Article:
According to American Banker magazine, Bank of American will turn around and “sell the loans and servicing rights to Self-Help Federal Credit Union, a Durham, N.C., community development lender…”

The bottom line is that home buyers seeking a conventional mortgage with a 3% down payment have a lot more options these days. And some are available without PMI. This is certainly a trend we will be monitoring in 2016, as it could affect a large number of home buyers.

Chart: Mortgage Rates Have Dropped Steadily Since 2016 Began

At the end of 2015, we reported that many economists and housing analysts were predicting a gradual rise in mortgage rates during 2016. This was partly because of the Federal Reserve’s decision to raise the short-term federal funds rate, after holding it near zero for years (along with other factors).

But so far in 2016, mortgage rates have been dropping steadily. For instance, the average rate for a 30-year fixed mortgage has either dropped or remained unchanged every week since the beginning of the year. You can see this trend clearly in the mortgage rate chart below, obtained courtesy of Freddie Mac.

This downward trend contradicts the “conventional wisdom” we reported a few months ago, and it’s good news for anyone who is in the market to buy or refinance a home.

Here’s an updated look at mortgage rates in 2016, including the drops we’ve seen in recent weeks:

Chart: Watch Mortgage Rates Drop in 2016

The chart below accompanied Freddie Mac’s latest weekly survey of the primary mortgage market, published earlier today. On the right (and more recent) side of the chart, you’ll see the downward trend mentioned above. If you were to draw a vertical line upward from the December 31 marker, you’d end up with a nice down slope to the right of that line.

PMMS chart Feb 25
Freddie Mac’s mortgage survey chart, as of February 25, 2016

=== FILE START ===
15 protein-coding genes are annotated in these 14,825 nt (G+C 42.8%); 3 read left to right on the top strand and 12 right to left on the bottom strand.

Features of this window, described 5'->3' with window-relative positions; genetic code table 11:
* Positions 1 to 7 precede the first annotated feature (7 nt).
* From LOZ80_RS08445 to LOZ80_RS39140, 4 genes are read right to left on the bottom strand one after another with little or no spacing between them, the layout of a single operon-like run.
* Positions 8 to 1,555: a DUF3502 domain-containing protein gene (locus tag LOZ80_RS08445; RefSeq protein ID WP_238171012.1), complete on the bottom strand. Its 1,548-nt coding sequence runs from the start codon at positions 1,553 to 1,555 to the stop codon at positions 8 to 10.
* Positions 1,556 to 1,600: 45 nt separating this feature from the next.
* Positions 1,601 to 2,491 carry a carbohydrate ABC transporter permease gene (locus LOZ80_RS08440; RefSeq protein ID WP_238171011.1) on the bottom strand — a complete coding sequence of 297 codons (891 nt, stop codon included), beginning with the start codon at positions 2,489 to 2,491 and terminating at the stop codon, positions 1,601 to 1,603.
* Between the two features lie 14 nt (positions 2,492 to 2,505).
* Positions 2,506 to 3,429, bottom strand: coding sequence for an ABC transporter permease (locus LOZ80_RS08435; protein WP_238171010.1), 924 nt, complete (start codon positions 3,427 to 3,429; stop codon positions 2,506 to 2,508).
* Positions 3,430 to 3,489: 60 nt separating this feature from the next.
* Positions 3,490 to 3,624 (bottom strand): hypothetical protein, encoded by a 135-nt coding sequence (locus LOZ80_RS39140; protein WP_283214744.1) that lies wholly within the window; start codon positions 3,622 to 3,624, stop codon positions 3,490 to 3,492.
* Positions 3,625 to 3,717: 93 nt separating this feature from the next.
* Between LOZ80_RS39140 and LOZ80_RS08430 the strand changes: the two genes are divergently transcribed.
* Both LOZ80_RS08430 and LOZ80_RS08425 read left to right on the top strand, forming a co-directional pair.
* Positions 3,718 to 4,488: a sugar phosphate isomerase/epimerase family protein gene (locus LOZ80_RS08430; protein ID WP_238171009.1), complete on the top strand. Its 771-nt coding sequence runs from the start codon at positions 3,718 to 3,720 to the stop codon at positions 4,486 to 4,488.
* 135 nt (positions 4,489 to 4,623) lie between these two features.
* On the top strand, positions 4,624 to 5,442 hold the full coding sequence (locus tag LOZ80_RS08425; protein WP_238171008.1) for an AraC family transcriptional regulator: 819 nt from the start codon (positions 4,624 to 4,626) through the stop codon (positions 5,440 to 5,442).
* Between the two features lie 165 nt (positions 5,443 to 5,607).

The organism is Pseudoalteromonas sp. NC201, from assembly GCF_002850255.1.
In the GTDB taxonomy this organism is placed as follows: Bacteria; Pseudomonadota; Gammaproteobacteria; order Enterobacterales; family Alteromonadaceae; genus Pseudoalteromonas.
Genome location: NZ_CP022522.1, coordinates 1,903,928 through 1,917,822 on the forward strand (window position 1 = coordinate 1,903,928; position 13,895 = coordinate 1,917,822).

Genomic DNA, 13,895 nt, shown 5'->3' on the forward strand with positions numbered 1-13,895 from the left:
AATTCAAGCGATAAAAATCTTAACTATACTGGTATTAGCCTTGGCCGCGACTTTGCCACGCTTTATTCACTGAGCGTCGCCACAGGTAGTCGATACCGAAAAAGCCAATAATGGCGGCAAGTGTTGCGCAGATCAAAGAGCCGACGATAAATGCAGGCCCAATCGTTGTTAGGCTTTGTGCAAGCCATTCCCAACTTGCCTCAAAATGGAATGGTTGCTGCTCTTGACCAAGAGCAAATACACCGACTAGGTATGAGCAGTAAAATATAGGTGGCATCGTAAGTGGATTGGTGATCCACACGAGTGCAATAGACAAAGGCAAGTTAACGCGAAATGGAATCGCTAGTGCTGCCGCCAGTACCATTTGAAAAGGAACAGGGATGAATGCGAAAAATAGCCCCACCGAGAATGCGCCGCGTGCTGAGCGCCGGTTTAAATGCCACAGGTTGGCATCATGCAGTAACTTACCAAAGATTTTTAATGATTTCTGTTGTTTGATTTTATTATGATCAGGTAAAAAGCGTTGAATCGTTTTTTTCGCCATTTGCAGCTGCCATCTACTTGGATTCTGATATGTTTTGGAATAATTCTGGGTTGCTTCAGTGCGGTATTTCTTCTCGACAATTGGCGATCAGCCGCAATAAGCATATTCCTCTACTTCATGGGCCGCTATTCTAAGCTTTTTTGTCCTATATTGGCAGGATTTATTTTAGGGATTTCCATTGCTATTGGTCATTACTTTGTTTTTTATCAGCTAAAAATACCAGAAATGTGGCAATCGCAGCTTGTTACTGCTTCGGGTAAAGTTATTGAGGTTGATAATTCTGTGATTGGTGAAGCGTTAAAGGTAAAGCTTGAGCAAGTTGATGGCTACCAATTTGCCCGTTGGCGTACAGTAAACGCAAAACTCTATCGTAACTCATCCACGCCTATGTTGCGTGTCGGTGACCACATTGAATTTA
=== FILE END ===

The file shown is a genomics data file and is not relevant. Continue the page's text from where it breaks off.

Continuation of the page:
The average rates assigned to other mortgage products — including the 15-year fixed mortgage and the 5/1 ARM — have followed this downward trend as well. We have now hit a one-year low point in the 30-year fixed category.

It’s Official: 30-Year Rates Fall to a 12-Month Low

The average rate assigned to a 30-year fixed mortgage (FRM) has dropped by 39 basis points, or 0.39%, since the start of 2016. When 2015 came to a close, the average rate for a 30-year loan was 4.01%. As of the latest rate survey taken this week, that average had fallen to 3.62%. That’s the lowest it has been since early February of last year.

It bears repeating: today’s 30-year mortgage rate average has dropped to a 12-month low.

This should come as welcome news to home buyers in the market to purchase a house, and homeowners looking to refinance. Declining rates will improve housing affordability for buyers, and lessen the blow of rising home prices. Dropping mortgage rates will also put more homeowners in a position to refinance their existing loans and save money over the long term.

Other Loan Products Are More Affordable as Well

The 15-year mortgage rates average has also dropped steadily since the start of 2016. During the first week of this year, the 15-year average was 3.26%, according to Freddie Mac’s weekly survey. This week it fell to 2.93% — its lowest level since April of last year.

The average rate for a 5-year adjustable-rate mortgage (ARM) also dropped this week, landing at 2.79%.

Perhaps those upward predictions will eventually pan out. Perhaps we will end 2016 with rates being higher than they were at the end of last year. But right now, it’s just not happening. So much for forecasts.

Disclaimer: This story mentions forecasts and predictions offered by third parties not associated with the Home Buying Institute. The publishers of this website make no claims or guarantees about future interest rates or trends within the mortgage market.

FHA Alternative: Bank of America’s 3% Down Payment Mortgage Loan